BEYOND TEMPTATION

A rabbi went on a journey with his servant named Jacob. Their cart was drawn by a lively horse of which the rabbi was very fond. When they came to a roadside inn, the rabbi went in to rest, leaving his horse in Jacob’s care.

In the meantime, a horse trader passed by and, seeing Jacob, soon made friends with him. He plied him with drink and Jacob soon was so intoxicated it was easy for the horse trader to induce him to sell him the horse for a song. Although drunk, Jacob was frightened by what he had done. What would the rabbi say when he came out of the inn? An idea occurred to him. He placed himself between the empty shafts of the cart and started to chew hay. When the rabbi came out, he was struck speechless by what he saw.

“What’s the meaning of this?” he finally managed to stammer. “Where’s the horse?”

“The horse? That’s me!” replied Jacob, and he uttered a loud whinny.

“What on earth are you doing?” murmured the rabbi, frightened to death. “Have you gone out of your mind?”

“Don’t be angry with me, Rabbi,” pleaded his servant Jacob. “Years ago a great misfortune happened to me. I was a young man then, a little wild and foolish, and, may God forgive me, I sinned with a woman. So to punish me, God turned me into a horse  – your horse. For twenty long years you have been my master, Rabbi, little suspecting who I really was. Well, it seems my punishment is over. I’m again a man, praise God!”

When the rabbi heard Jacob’s story he began to tremble and prayed for God’s mercy. However, there was a practical difficulty to attend to – he could not continue his journey without a horse, so he went into the market place to buy one. Suddenly, he stood face to face with his old horse. It was munching a wisp of hay at the horse trader’s. Going up to it in alarm, the rabbi whispered into its ear, “For goodness sake, Jacob! Again, so soon!”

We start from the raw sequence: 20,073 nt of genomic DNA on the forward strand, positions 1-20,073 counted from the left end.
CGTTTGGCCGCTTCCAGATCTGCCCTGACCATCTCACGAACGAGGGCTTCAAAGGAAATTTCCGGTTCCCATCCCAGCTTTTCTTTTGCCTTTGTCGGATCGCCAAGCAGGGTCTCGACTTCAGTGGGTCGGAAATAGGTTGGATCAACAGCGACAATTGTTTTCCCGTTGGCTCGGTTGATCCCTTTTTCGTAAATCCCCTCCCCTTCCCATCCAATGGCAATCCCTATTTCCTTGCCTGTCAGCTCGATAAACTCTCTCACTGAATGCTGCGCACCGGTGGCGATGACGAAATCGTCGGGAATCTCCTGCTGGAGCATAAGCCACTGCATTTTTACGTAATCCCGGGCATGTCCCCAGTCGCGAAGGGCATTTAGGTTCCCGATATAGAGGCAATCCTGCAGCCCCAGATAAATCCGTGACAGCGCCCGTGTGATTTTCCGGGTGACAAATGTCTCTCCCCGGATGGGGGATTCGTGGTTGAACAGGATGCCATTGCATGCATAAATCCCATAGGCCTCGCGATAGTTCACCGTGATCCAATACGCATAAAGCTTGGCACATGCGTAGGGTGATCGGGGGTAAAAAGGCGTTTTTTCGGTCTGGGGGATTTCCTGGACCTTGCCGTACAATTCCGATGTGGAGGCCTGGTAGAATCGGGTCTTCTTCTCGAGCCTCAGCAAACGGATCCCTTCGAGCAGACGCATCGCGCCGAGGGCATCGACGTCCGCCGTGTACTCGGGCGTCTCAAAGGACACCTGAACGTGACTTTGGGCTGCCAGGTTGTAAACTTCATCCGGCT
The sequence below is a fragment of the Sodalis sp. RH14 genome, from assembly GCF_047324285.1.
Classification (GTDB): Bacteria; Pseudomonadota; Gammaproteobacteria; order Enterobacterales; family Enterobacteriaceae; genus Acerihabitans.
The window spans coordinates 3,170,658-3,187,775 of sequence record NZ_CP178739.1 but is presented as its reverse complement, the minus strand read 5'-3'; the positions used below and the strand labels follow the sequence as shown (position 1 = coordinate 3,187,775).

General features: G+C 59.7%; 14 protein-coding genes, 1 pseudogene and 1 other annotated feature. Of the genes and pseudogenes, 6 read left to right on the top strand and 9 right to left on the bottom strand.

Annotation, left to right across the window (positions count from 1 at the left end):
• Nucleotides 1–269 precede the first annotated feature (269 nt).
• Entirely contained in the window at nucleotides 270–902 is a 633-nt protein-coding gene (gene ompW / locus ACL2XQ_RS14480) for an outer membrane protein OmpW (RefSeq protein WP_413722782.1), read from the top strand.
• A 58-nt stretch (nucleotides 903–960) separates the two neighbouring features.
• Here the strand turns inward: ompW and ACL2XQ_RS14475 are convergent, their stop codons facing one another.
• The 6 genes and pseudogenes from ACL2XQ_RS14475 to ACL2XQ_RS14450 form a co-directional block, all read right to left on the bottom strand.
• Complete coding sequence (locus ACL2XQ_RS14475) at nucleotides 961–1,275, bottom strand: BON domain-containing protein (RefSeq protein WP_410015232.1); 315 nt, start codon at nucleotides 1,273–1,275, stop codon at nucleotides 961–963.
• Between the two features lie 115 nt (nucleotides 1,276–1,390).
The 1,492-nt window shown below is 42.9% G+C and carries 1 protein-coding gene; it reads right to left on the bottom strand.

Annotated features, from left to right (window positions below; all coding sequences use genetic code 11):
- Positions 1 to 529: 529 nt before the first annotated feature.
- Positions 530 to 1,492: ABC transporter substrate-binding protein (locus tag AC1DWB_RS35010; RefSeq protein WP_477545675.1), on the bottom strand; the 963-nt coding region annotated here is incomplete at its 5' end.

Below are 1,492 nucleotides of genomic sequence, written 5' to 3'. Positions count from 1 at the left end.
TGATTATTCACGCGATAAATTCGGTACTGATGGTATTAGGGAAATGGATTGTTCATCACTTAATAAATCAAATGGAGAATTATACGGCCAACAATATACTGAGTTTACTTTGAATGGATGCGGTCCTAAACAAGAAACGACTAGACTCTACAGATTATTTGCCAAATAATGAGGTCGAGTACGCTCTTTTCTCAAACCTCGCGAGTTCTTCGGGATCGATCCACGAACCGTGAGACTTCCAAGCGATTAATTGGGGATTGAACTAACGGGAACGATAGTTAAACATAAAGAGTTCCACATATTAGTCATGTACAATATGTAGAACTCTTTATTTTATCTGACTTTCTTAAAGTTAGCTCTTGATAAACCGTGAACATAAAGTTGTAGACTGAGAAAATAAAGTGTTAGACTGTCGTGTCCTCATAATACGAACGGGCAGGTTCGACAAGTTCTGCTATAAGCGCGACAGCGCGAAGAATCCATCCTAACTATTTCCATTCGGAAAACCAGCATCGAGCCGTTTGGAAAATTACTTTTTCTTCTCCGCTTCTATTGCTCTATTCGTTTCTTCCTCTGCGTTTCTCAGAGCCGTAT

Source: Nathan Ausubel, A Treasury of Jewish Humor
(New York: M. Evans and Company, 1951) 

PONDER AND CONSIDER

It seems to me that the human journey is never linear, neat and tidy. It is more like a dance of three steps forward and two steps backward . I call it the “backslide dance”.  I looked up the word “backsliding”  in the dictionary. It means “to relapse into bad habits, sinful behavior, or undesirable activities.” Maybe you’ve known the frustration of losing ground along the way, reverting to old, unhealthy habits.  What phrases would you use to describe this state? I came up with three phrases:

  • “I’m lukewarm”.
  • “I’ve grown cold”.
  • “I’m no longer on fire”.

And what can you do to change the tide and catch fire?

LOOK UP AND SEE

The splitting of the Red Sea, according to Jewish tradition, is the greatest miracle ever performed. And yet we have one midrash that mentions two Israelites, Reuven and Shimon, who had a different experience.

Apparently the bottom of the sea, though safe to walk on, was not completely dry but a little muddy, like a beach at low tide.
Reuven stepped into it and curled his lip. “What is this muck?”

Shimon scowled, “There’s mud all over the place!”

“This is just like the slime pits of Egypt!” replied Reuven.

“What’s the difference?” Complained Shimon. “Mud here, mud there; it’s all the same.”

And so it went for the two of them, grumbling all the way across the bottom of the sea. And, because they never once looked up, they never understood why on the distant shore, everyone else was singing and dancing. For Reuven and Shimon the miracle never happened.

Source | Shemot Rabba 24.1
Story is also told in Lawrence KushnerEyes Remade for Wonder, pages 11-12

PONDER AND CONSIDER

  • While the sea had parted, for Reuven and Shimon the miracle never made it’s way into their heart, or their life. This is a story about the permission to look up.
  • What are the blinders you choose to wear? There is something about our myopic vision that not only affects what we see, but also our capacity to risk or embrace or celebrate or sing and dance or praise or venture or love wholeheartedly.
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